NextEra, the company building the largest hybrid renewable project in the U.S. in northwestern Oklahoma stunned the renewable energy industry Wednesday by stating it plans to spend $1 billion next year on battery storage projects.
Already building the 700 MW facility west of Enid, the company will use Skeleton Creek wind farm to serve 21 utility members and other customers of Western Farmers Electric Cooperative.
In announcing its first-quarter financial results this week, the company said not only has its renewables development unit been unaffected by the coronavirus pandemic but it might benefit by being able to acquire troubled projects.
NextEra expects to build around 5 gigawatts of renewables capacity this year, and it added another 1.6 gigawatts of wind, solar and storage to its pipeline during the first quarter. None of its 2020 projects are expected to be delayed.
The company also made a stunning, if not entirely surprising, prediction: It will spend $1 billion on battery projects next year. NextEra believes it will be the first company in the world to cross that threshold for energy storage investments in a single year according to a report by Greentech Media.
That investment will include the 409-megawatt Manatee Energy Storage Center in Florida that NextEra announced last year, which will be powered by solar panels and replaces a pair of aging natural-gas-fired plants.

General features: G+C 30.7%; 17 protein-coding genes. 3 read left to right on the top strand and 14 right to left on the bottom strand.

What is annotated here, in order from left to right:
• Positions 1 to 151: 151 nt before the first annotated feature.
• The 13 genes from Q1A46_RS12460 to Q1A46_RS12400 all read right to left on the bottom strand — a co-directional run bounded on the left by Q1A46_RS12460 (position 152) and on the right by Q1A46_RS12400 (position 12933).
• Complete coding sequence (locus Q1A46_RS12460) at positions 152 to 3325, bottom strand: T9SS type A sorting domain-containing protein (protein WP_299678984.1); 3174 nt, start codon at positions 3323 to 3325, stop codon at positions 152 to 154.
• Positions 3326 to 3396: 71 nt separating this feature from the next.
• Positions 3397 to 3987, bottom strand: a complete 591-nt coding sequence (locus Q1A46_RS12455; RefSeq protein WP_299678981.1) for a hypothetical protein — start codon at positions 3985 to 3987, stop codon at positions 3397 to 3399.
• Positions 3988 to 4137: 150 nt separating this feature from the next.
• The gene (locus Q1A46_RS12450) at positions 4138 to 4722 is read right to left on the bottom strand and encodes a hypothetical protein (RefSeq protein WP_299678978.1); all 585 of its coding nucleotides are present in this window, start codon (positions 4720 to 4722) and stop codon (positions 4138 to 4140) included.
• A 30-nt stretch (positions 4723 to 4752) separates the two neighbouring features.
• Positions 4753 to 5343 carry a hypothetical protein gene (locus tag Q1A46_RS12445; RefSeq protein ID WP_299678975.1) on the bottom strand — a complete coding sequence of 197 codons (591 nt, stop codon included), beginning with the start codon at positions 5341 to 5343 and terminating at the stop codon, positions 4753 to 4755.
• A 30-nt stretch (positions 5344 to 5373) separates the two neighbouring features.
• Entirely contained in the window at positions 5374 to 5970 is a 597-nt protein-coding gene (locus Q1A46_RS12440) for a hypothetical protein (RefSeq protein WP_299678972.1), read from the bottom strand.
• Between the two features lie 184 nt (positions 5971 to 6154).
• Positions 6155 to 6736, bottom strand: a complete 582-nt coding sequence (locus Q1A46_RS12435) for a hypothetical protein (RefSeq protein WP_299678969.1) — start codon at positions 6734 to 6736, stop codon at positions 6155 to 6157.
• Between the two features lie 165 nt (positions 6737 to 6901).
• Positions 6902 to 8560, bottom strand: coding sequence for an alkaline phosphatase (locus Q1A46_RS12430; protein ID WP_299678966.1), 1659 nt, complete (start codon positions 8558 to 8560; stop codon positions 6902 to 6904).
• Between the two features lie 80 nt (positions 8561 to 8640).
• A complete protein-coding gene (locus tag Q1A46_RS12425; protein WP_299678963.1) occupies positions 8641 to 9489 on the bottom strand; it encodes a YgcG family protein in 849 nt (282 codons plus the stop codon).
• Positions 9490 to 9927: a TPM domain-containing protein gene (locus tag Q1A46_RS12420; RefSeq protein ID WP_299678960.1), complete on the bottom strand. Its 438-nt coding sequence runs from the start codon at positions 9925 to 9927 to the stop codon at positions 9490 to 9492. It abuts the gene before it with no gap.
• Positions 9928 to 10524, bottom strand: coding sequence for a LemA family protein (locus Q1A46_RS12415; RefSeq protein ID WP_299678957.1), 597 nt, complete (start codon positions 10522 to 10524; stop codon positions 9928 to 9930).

In addition to building renewables through its Energy Resources development arm, NextEra is adding wind, solar and batteries through its regulated utilities, Florida Power & Light and Gulf Power. FPL alone expects to add more than 10 gigawatts of solar capacity during the 2020s as Florida’s solar market consolidates its position as one of the country’s most important.
Energy Resources reported first-quarter adjusted earnings of $529 million, or $1.08 per share, up from $467 million, or $0.90 per share in the year-ago period.
NextEra is the same company that canceled two western Oklahoma wind farm projects last year after it ran into opposition by the Defense Department and Oklahoma authorities because the projects would have interfered in low-level flight training for the Air Force.
Source: Greentech Media